at 6.P.m just 2 hours late, and all the way in N.S.W. the whistle was singing nearly all the way. The young ladies troubled us for keep-sakes, but we left all them behind. I gave a pea-nut to one tart, I wonder how long she can keep it before she eats it, and I gave a good many my address also, by this mail I wrote 30 letters, I hold the record on the ship. After we arrived in Sydney we left the Station and went straight to the boat, and after getting our pay books we got on a ferry steamer and steamed down the Harbour, and aboard the transport. On the march down to the wharf I struck a young fellow who used to sell papers for Jim Snow, who used to be a newsagent and have a bookstall on Manly Station. I think he was there in your time. I hadn't seen him for two years. He is rejected and I could see he was sorry he could not come with me. The night I arrived on the boat we had a hot supper, and got issued with our hammocks so after I wrote some letters I tumbled into bed at 3 a.m. next morning, dead beat. out of bed next day (Saturday) a 5.30 a.m. as we were expecting to be at sea by then but we were still in Sydney Harbour. where we were anchored was just ¾ mile from the sith Heads. In the afternoon there was a sailing Club they looked lovely with all sails set. The flagship had a very large crowd on her she was lob-sided many times in the afternoon. It was a skiffs race.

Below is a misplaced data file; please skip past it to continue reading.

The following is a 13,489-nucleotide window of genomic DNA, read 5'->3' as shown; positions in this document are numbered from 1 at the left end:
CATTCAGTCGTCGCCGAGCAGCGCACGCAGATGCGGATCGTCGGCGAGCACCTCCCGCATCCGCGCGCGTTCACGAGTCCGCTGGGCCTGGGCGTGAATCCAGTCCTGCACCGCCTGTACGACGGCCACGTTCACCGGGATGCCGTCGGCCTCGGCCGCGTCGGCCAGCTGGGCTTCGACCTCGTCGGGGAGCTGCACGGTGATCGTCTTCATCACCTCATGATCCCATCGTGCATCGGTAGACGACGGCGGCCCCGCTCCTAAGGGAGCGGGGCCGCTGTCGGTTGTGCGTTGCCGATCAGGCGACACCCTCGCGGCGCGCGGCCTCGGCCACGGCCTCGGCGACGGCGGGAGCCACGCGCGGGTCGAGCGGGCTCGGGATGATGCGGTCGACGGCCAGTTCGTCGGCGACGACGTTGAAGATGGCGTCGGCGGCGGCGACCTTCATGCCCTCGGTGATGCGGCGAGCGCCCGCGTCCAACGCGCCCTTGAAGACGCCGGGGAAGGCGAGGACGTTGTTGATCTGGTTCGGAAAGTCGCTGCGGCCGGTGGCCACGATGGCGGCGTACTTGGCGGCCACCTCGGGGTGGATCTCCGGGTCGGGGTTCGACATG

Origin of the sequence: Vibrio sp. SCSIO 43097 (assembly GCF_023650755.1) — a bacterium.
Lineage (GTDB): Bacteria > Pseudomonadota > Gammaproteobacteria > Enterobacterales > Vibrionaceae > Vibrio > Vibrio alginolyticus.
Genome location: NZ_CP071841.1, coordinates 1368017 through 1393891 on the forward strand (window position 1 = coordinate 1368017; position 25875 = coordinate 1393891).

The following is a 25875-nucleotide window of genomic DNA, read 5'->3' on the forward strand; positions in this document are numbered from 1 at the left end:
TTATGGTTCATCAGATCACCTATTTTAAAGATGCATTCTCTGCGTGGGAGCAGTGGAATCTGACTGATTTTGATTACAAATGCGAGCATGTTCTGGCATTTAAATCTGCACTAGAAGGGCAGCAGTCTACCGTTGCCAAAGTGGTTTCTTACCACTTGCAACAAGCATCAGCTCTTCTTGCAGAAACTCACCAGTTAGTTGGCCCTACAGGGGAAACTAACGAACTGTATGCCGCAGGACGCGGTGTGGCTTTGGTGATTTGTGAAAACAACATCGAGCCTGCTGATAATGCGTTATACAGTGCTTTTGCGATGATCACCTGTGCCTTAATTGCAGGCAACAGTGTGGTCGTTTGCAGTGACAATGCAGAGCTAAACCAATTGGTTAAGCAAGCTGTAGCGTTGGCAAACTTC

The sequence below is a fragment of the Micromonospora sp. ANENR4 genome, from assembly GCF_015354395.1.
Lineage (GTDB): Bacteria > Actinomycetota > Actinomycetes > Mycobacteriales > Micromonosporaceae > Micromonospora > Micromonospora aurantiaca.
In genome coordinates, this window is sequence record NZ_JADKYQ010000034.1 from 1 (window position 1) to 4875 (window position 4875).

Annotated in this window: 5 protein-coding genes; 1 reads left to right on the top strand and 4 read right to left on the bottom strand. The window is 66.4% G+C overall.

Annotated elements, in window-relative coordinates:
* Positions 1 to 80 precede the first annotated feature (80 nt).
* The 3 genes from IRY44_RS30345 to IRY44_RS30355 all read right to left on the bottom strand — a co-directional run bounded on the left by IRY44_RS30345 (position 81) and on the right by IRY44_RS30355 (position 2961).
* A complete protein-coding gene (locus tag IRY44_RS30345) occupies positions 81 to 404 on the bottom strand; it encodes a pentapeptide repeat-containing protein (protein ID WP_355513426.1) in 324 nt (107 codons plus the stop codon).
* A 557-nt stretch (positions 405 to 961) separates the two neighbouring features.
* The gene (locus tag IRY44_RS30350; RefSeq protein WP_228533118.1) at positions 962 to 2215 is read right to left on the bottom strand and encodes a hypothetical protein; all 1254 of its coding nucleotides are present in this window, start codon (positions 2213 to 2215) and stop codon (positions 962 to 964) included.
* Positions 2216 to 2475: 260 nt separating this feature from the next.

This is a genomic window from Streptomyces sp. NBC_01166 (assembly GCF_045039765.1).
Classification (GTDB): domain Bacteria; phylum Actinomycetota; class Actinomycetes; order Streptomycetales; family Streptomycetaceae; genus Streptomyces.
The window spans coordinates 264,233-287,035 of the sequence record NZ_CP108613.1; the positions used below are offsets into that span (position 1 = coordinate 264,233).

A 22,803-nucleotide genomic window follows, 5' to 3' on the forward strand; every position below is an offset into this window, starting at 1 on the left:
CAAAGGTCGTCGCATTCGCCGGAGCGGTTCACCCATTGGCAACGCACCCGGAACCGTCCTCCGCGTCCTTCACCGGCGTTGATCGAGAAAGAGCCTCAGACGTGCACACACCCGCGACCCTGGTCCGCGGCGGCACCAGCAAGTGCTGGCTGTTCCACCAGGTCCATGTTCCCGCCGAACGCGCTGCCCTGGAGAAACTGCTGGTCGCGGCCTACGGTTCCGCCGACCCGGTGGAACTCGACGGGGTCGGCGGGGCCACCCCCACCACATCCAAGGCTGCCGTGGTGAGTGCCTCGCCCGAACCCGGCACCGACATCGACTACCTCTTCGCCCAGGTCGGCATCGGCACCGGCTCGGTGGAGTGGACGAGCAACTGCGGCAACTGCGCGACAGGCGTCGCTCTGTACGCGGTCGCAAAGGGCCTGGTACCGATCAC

The ferry steamers there seem to be going day and night and many people travel by them each time they would give us a cheer when they passed us and we would return it each time.